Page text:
NEWS

Family that saved Martin’s Mill Bridge says it’s falling apart

PAT FRIDGEN
Nancy Taylor and Jim Hess worry that Martin’s Mill Bridge is not getting the care it needs. They observed bowing on both walls and don’t think the historic structure is sound.

Two people who grew up in the shadow of Martin's Mill Covered Bridge are concerned about its future, and hope Antrim Township does whatever it takes to preserve the historic structure. Jim Hess, now living in Florida, and Nancy Taylor, Greencastle, credit their father, Olin Hess, with saving the bridge from destruction in 1958. At 91, he is also in Florida and very interested in its fate.

Jim Hess, 65, was in town for Old Home Week and made a visit to his old stomping grounds. Based on his inspection of the bridge, he fears its future.

"It's leaning," he said. "I doubt it's structurally sound. It's bowed on the upcreek side and it wasn't like that last year when we were here."

Taylor, 64, agreed it was coming apart. She also doubted the younger generation understood the bridge's value; therefore it was up to current officials to protect it.

The Hess family owned 380 acres on both sides of the bridge. The children played in the Conococheague Creek. In the early days they and the neighbors used the 205-foot wooden span as a shortcut to town. When Olin Hess left farming, he hoped his son would take over, but "that was my last choice of an occupation," Jim said with a smile. The land was rented out and eventually sold, with a developer creating a subdivision. The original farmhouse on the banks of the creek is now owned by Glenn and Verma Myers. Taylor retained three acres on the south side of the bridge, blocked with a yellow gate.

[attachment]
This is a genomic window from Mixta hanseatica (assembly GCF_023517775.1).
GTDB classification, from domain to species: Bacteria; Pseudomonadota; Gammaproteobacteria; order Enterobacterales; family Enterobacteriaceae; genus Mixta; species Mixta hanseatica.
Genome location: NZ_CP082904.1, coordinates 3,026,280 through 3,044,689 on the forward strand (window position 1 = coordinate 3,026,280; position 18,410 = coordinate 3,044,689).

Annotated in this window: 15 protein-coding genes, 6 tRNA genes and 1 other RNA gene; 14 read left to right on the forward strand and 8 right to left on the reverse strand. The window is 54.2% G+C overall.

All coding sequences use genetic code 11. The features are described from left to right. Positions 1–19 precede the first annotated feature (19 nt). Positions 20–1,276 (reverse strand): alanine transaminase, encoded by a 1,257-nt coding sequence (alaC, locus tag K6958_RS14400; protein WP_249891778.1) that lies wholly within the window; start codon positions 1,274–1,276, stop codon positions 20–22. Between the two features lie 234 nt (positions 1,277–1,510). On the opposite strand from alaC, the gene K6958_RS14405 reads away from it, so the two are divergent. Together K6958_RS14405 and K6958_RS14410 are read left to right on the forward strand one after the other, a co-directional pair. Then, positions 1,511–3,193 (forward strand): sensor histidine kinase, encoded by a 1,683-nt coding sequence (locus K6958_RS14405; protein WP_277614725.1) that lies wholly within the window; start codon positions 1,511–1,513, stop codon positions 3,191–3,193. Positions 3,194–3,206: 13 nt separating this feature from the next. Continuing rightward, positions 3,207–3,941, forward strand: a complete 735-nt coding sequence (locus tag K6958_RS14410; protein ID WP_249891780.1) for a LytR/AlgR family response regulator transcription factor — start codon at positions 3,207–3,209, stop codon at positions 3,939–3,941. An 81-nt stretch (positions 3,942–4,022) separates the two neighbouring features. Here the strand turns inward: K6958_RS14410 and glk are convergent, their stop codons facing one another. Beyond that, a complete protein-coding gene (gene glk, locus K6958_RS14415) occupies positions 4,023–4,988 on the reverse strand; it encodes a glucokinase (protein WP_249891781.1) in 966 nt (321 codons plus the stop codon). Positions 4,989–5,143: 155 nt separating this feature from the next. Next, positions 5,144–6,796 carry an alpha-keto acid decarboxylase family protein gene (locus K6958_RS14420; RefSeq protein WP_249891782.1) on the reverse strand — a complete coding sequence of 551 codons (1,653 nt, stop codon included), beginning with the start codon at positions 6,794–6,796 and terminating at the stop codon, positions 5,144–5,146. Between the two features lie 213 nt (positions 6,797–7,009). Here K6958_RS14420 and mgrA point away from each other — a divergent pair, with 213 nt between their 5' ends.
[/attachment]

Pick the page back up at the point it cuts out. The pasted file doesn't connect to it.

Dramatic past

The brother and sister recounted watching their dad, an ordinary citizen, step up to fight for the preservation of the bridge in 1958. The Franklin County commissioners, C. Graydon Schlichter, Harry Peters and John Baumgardner, had closed the bridge in late June, on the recommendation of county surveyor John W. Atherton. They determined it was hazardous, unnecessary, a financial drain and should be abandoned. At the same time Route 16, paralleling Weaver Road, was being reconstructed between Mercersburg and Greencastle.

Citizens immediately opposed the idea. Olin Hess approached attorney Rudolf Wertime to represent them in an effort to save Martin's Mill Bridge, built in 1849. Jim Hess and Taylor watched the behind-the-scenes actions.

"I remember Dad's frustration, sitting at the kitchen table," she said. "Without Dad, there wouldn't be a bridge."

The elder Hess footed the bill for engineers and court expenses. Wertime never charged for his services.

The most memorable moment came when cranes literally drove down Weaver Road, ready for the demolition. Because he owned the land beyond a 14-foot right of way from the middle of the bridge, Olin Hess had posted 'No trespassing' signs and sat on his John Deere tractor in the middle of the water. He refused to move. The cranes couldn't fit in the limited space to start knocking down the walls so the laborers left.

Hess and Wertime and others appeared in court three times. They received support from William O. Shuman, county treasurer; Robert Cordell, Antrim supervisor; Ken Henson, Bob Barnhart, Reginald Miller, Rev. J. Lester Myers, Charles Baumbaugh, and 142 people who signed a petition. The Theodore H. Burr Covered Bridge Society of Pennsylvania, with its president Vera Wagner, also backed them.